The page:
Ray Alfalla led Tyler Hudson by two points going into the season ending race at Homestead Miami. In a season without a chase-style playoff system, two competitors can't be much more evenly matched. But when the race was over, the drivers got bubbly from their kitchen instead of victory lane, because neither of them were actually in Miami.
In its fourth year, the NASCAR iRacing.com Series World Championship (NiSWC) is a an online racing championship sanctioned by NASCAR and taking place using the iRacing simulator. The cars may be virtual, but the racing is very real. Just as real as the sponsors (including NASCAR drivers like Dale Earnhart Jr and Parker Kilgerman) paying them to race online, and as real as the giant check, ring, and trophy presented by NASCAR at the real world finale in Homestead.
What makes the series so competitive? The democratizing nature of sim racing plays a large role. Every car is identically prepared, there are no second-rate chassis or engines. There is no need for an underfunded team to start-and-park to collect a 40th place payout to keep the lights on. A driver can start in sim racing for mere hundreds of dollars, compared with the real world where any serious attempt to climb the ladder begins with tens of thousands and often ends with hundreds of thousands. Who knows how many epic drivers never got beyond the club level because they couldn't obtain a sponsorship? In sim racing, you begin to find those drivers who would have been contenders, if only they had funding.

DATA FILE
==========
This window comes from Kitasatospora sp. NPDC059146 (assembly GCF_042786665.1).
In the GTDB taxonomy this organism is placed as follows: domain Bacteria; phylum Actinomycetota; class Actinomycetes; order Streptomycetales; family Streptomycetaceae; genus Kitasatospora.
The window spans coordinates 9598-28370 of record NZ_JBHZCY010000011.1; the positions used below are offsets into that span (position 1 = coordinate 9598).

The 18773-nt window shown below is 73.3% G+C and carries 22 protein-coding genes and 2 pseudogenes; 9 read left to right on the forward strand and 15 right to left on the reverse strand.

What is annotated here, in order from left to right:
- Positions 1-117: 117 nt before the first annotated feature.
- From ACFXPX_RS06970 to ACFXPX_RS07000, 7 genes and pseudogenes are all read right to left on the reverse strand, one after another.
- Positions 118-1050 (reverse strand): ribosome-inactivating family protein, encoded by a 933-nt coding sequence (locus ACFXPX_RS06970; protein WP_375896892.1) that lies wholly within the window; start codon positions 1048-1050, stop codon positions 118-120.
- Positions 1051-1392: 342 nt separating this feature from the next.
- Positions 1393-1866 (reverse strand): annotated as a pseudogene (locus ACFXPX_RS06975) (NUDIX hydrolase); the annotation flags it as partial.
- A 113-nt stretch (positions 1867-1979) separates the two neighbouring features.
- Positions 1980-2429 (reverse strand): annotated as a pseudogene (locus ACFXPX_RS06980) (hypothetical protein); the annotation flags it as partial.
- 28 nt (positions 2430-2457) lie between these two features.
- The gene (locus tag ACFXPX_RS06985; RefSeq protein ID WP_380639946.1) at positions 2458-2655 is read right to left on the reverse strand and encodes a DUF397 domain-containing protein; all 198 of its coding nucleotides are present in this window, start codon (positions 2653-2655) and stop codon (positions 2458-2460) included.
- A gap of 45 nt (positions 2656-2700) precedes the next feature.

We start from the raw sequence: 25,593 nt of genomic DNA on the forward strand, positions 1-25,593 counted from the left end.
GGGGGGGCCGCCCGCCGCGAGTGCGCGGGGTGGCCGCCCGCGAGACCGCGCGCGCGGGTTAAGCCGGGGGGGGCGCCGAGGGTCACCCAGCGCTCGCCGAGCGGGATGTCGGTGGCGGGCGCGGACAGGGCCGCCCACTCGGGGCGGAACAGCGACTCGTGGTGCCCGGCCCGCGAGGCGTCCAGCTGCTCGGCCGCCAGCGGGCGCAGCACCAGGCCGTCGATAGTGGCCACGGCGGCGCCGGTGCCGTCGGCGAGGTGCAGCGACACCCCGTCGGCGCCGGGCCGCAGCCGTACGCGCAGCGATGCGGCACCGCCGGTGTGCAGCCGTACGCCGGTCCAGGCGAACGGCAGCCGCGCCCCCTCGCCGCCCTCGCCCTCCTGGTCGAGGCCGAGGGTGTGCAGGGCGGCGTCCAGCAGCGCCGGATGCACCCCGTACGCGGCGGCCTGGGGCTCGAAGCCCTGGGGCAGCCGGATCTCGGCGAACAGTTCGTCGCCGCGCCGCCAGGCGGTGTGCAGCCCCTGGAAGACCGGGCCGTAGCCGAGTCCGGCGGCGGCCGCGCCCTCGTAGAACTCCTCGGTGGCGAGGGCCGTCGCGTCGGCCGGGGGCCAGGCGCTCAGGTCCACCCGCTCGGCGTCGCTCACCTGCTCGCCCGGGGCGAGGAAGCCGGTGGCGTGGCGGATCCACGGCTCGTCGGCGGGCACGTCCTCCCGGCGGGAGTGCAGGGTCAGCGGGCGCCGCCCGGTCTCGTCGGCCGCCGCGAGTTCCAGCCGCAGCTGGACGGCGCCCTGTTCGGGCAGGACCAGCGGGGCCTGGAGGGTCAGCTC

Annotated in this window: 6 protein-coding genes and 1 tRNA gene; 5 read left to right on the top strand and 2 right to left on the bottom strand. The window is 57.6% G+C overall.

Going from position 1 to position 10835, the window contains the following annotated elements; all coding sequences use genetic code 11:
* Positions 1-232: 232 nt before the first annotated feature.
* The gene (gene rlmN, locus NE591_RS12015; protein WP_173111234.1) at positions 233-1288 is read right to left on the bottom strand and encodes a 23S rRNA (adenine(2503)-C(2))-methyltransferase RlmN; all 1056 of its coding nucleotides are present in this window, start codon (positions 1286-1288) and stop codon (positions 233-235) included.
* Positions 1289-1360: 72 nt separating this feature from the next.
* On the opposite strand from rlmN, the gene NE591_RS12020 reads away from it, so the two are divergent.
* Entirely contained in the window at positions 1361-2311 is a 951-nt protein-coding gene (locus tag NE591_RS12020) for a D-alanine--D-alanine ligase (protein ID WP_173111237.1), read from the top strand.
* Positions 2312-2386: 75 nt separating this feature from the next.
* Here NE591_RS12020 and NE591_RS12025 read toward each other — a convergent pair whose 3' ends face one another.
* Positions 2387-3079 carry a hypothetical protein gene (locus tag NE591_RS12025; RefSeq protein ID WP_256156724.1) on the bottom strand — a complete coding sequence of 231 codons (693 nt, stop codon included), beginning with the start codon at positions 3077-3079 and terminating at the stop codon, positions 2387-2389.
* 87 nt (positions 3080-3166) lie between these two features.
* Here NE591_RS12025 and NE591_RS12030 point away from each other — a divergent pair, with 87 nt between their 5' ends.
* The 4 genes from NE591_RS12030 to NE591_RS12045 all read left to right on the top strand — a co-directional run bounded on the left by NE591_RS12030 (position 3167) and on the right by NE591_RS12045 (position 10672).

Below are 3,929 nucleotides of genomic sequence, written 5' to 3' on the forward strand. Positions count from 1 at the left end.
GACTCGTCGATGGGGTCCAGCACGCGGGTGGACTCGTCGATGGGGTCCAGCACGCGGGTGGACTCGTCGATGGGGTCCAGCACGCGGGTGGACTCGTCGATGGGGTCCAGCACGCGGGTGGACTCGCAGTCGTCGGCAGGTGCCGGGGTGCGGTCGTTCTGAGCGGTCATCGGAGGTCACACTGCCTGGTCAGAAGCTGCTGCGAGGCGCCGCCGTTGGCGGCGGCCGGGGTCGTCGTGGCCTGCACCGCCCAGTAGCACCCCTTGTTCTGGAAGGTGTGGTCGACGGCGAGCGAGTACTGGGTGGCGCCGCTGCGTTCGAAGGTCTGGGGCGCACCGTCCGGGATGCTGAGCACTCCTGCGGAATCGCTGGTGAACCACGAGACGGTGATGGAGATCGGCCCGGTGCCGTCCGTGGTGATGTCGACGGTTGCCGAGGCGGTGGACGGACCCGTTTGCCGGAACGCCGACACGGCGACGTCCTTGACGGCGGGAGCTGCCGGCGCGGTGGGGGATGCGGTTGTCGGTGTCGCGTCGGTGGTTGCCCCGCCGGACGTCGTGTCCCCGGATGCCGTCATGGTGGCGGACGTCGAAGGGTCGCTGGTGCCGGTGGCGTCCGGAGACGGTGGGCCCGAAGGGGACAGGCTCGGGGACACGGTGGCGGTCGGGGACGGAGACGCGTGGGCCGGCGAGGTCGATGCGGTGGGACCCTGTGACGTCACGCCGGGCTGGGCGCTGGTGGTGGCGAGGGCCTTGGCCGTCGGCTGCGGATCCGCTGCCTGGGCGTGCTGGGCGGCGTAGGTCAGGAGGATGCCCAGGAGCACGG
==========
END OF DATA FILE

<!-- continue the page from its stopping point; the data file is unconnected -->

The Homestead round (which can be watched here) capped an 18 race biweekly series with the best stock car racers on iRacing. In the end, Tyler Hudson won his first championship, Ending Alfalla's streak. Ray had this to say on the end of his championship streak:
It's disappointing to come up short like that, especially when I thought it was all wrapped up just a couple races ago. I got caught up in a couple wrecks, and that really hurt my chances. I'd say it is just as competitive, or even more than before. Some teams have found a lot of speed, and are extremely tough to beat. My team this year struggled for pace, and it was evident at the end.
Now in the offseason, the slowest drivers will be relegated and compete with the top drivers from iRacing's weekly series to try and earn their spots back into the World Championship. And next year that $10,000 check will be waiting for one talented racer at the end. It may not be the payouts Brad Keselowski et al compete for, but victory tastes just as sweet when the field is as competitive as it is here. If you love racing, but don't like seeing the field filled with backmarkers and underfunded teams, give professional sim racing a look.
Maybe you'll even join them someday.